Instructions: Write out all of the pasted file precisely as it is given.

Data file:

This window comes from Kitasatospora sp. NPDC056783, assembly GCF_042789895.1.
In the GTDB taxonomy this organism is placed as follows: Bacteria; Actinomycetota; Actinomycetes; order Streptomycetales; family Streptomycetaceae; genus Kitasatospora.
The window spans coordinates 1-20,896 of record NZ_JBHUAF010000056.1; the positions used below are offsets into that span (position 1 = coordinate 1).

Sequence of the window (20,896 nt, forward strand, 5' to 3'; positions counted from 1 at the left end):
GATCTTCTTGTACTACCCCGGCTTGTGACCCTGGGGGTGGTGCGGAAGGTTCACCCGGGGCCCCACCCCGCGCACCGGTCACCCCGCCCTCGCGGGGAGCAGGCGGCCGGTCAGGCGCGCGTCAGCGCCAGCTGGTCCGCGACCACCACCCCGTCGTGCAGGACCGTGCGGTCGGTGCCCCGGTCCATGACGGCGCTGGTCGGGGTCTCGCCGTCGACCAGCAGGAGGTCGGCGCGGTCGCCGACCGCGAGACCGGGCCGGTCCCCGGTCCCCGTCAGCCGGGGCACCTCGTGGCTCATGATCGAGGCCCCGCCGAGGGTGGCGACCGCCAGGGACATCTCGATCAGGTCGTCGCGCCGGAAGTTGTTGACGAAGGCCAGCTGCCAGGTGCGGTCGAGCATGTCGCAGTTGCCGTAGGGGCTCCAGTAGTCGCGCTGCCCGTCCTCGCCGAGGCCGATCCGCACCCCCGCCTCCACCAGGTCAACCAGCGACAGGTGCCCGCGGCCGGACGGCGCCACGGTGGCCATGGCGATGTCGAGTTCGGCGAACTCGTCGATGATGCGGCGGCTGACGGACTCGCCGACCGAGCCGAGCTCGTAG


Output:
This window comes from Kitasatospora sp. NPDC056783, assembly GCF_042789895.1.
In the GTDB taxonomy this organism is placed as follows: Bacteria; Actinomycetota; Actinomycetes; order Streptomycetales; family Streptomycetaceae; genus Kitasatospora.
The window spans coordinates 1-20,896 of record NZ_JBHUAF010000056.1; the positions used below are offsets into that span (position 1 = coordinate 1).

Sequence of the window (20,896 nt, forward strand, 5' to 3'; positions counted from 1 at the left end):
GATCTTCTTGTACTACCCCGGCTTGTGACCCTGGGGGTGGTGCGGAAGGTTCACCCGGGGCCCCACCCCGCGCACCGGTCACCCCGCCCTCGCGGGGAGCAGGCGGCCGGTCAGGCGCGCGTCAGCGCCAGCTGGTCCGCGACCACCACCCCGTCGTGCAGGACCGTGCGGTCGGTGCCCCGGTCCATGACGGCGCTGGTCGGGGTCTCGCCGTCGACCAGCAGGAGGTCGGCGCGGTCGCCGACCGCGAGACCGGGCCGGTCCCCGGTCCCCGTCAGCCGGGGCACCTCGTGGCTCATGATCGAGGCCCCGCCGAGGGTGGCGACCGCCAGGGACATCTCGATCAGGTCGTCGCGCCGGAAGTTGTTGACGAAGGCCAGCTGCCAGGTGCGGTCGAGCATGTCGCAGTTGCCGTAGGGGCTCCAGTAGTCGCGCTGCCCGTCCTCGCCGAGGCCGATCCGCACCCCCGCCTCCACCAGGTCAACCAGCGACAGGTGCCCGCGGCCGGACGGCGCCACGGTGGCCATGGCGATGTCGAGTTCGGCGAACTCGTCGATGATGCGGCGGCTGACGGACTCGCCGACCGAGCCGAGCTCGTAG